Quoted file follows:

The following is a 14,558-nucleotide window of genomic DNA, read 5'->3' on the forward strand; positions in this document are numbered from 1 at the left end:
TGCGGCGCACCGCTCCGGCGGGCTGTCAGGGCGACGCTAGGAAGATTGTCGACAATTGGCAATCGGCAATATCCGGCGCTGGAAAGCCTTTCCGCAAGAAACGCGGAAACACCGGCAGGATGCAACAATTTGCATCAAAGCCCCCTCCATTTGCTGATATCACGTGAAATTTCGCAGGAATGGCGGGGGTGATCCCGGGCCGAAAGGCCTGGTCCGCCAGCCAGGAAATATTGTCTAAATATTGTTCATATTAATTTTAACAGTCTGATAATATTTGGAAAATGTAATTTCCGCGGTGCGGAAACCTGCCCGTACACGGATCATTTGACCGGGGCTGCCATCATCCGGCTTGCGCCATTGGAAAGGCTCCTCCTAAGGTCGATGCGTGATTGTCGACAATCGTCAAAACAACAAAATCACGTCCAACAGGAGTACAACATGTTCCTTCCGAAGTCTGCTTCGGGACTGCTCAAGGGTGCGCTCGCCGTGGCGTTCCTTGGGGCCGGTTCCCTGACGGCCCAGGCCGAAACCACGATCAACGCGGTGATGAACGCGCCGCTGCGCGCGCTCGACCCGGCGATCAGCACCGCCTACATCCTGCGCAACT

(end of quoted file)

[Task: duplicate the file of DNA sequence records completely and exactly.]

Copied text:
The following is a 14,558-nucleotide window of genomic DNA, read 5'->3' on the forward strand; positions in this document are numbered from 1 at the left end:
TGCGGCGCACCGCTCCGGCGGGCTGTCAGGGCGACGCTAGGAAGATTGTCGACAATTGGCAATCGGCAATATCCGGCGCTGGAAAGCCTTTCCGCAAGAAACGCGGAAACACCGGCAGGATGCAACAATTTGCATCAAAGCCCCCTCCATTTGCTGATATCACGTGAAATTTCGCAGGAATGGCGGGGGTGATCCCGGGCCGAAAGGCCTGGTCCGCCAGCCAGGAAATATTGTCTAAATATTGTTCATATTAATTTTAACAGTCTGATAATATTTGGAAAATGTAATTTCCGCGGTGCGGAAACCTGCCCGTACACGGATCATTTGACCGGGGCTGCCATCATCCGGCTTGCGCCATTGGAAAGGCTCCTCCTAAGGTCGATGCGTGATTGTCGACAATCGTCAAAACAACAAAATCACGTCCAACAGGAGTACAACATGTTCCTTCCGAAGTCTGCTTCGGGACTGCTCAAGGGTGCGCTCGCCGTGGCGTTCCTTGGGGCCGGTTCCCTGACGGCCCAGGCCGAAACCACGATCAACGCGGTGATGAACGCGCCGCTGCGCGCGCTCGACCCGGCGATCAGCACCGCCTACATCCTGCGCAACT